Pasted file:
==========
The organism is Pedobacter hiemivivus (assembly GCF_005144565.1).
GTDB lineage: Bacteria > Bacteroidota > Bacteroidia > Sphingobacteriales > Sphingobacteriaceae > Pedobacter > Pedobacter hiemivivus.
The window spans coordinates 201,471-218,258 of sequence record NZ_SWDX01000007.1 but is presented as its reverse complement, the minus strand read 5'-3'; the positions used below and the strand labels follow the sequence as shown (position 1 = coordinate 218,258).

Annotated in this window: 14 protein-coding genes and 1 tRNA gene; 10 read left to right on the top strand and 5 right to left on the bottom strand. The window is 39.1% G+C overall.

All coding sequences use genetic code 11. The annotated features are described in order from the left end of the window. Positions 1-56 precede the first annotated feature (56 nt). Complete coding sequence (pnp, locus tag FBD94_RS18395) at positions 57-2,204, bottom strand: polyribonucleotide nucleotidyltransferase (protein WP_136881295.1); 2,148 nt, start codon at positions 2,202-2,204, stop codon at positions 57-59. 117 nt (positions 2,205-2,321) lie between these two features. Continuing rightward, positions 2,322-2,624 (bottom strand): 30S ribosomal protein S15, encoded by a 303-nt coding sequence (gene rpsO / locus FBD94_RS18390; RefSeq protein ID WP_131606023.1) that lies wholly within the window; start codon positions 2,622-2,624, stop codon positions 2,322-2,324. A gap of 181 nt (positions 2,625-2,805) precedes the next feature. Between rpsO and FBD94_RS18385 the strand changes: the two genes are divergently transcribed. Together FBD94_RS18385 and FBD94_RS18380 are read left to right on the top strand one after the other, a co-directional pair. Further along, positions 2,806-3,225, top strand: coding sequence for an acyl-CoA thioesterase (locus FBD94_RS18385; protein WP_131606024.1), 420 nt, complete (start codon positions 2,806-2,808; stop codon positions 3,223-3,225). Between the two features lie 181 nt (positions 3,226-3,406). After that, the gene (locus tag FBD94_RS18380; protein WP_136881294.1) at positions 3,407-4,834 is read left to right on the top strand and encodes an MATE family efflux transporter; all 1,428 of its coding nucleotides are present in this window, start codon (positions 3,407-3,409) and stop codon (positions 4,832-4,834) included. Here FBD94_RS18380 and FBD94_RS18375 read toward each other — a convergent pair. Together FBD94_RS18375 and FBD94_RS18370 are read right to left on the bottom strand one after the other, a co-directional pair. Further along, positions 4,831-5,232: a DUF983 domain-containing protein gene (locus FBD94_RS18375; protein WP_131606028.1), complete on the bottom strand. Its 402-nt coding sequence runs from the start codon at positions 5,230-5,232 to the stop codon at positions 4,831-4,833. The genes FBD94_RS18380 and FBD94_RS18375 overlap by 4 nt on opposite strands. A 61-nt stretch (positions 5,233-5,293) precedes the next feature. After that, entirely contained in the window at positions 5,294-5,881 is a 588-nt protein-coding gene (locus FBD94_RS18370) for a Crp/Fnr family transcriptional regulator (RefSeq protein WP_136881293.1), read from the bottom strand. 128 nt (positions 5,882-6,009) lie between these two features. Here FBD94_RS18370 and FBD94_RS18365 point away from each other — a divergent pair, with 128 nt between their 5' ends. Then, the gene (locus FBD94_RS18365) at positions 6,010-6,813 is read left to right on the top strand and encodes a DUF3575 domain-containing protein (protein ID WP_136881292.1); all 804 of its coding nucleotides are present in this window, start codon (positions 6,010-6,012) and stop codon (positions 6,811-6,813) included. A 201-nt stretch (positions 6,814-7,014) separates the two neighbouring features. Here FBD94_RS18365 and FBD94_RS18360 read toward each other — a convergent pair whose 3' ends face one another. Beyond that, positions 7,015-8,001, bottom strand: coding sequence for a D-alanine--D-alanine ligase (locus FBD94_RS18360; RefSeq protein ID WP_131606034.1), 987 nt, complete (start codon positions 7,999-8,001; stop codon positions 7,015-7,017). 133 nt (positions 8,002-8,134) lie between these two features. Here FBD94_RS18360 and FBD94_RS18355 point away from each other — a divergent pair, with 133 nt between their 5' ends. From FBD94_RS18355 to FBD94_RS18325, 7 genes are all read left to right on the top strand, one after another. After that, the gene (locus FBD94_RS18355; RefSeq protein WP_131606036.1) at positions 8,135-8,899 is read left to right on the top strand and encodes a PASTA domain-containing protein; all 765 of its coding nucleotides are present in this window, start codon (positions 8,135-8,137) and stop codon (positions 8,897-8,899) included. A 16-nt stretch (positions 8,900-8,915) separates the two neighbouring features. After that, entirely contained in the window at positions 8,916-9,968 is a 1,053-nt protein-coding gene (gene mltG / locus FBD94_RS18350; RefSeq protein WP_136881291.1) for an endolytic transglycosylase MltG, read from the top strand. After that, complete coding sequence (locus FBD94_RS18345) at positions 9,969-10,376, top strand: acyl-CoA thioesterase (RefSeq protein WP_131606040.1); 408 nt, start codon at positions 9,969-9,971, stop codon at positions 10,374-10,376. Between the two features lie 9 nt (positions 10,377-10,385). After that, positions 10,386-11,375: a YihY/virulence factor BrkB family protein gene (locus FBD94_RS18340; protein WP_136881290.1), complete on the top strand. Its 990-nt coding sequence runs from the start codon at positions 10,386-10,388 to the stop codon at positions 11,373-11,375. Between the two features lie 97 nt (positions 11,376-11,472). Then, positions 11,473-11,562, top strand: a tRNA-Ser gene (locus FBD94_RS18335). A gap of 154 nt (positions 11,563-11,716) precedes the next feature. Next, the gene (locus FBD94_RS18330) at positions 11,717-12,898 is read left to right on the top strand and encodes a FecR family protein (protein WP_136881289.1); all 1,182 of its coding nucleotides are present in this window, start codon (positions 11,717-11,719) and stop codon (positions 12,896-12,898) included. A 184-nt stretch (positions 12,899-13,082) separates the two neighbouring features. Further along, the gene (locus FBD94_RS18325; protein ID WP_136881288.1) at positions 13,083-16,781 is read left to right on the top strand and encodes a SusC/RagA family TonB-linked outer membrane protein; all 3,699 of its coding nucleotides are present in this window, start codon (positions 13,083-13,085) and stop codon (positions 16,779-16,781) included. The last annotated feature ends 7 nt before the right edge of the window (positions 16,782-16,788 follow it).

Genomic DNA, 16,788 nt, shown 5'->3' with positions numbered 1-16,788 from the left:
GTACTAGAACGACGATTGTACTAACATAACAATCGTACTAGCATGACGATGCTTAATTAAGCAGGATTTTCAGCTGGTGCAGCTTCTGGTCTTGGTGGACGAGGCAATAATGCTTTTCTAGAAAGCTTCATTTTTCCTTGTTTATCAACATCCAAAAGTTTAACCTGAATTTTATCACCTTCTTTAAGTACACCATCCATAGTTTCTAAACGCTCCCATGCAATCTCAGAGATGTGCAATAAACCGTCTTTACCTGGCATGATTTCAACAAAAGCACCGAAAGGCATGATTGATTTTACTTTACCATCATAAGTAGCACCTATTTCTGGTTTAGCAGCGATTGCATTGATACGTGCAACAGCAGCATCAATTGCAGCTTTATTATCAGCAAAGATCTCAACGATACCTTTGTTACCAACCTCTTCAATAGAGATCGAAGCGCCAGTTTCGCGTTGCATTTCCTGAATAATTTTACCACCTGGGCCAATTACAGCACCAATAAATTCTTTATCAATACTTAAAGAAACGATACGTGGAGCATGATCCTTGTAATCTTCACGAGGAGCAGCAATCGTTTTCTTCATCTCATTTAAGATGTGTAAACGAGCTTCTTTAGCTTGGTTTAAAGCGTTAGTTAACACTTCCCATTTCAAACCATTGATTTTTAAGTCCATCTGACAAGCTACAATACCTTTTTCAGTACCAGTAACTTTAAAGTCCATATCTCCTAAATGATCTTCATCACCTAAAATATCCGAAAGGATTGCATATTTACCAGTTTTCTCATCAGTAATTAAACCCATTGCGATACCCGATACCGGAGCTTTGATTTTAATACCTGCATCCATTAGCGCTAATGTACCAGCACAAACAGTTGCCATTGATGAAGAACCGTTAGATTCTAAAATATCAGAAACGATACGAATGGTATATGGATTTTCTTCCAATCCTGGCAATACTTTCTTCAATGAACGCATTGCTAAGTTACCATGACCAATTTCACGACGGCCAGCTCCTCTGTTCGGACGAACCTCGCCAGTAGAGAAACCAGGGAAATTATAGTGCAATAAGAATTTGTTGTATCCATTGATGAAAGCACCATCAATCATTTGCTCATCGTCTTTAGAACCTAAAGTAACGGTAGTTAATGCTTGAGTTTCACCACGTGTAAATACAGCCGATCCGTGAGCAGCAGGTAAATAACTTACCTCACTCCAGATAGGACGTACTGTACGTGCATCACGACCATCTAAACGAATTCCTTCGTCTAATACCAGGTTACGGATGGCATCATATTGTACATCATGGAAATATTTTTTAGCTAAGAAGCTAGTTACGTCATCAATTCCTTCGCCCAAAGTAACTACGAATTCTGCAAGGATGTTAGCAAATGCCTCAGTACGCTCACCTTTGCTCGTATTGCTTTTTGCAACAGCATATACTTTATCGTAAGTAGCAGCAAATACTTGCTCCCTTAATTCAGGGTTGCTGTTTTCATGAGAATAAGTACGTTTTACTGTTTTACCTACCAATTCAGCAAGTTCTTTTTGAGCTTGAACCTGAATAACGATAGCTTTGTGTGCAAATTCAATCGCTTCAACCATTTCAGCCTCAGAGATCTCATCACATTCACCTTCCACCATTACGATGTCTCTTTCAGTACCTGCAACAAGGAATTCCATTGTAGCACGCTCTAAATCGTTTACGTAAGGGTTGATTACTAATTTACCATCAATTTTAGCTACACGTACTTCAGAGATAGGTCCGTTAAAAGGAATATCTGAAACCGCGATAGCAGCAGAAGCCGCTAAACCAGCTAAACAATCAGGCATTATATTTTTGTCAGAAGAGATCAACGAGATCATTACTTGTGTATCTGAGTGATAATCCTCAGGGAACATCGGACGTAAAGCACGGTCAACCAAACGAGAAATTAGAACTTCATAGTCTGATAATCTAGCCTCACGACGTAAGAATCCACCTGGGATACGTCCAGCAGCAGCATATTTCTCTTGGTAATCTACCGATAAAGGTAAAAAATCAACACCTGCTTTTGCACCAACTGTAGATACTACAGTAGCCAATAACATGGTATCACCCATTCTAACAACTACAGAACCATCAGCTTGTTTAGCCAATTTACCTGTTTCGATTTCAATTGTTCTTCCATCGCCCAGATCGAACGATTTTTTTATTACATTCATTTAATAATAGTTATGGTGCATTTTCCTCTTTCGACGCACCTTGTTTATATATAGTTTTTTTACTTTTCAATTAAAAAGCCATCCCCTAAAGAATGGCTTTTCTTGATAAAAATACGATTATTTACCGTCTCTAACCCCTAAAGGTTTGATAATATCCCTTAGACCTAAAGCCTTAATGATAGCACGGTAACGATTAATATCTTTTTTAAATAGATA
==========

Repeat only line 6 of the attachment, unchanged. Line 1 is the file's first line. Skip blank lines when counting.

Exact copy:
Genomic DNA, 16,788 nt, shown 5'->3' with positions numbered 1-16,788 from the left: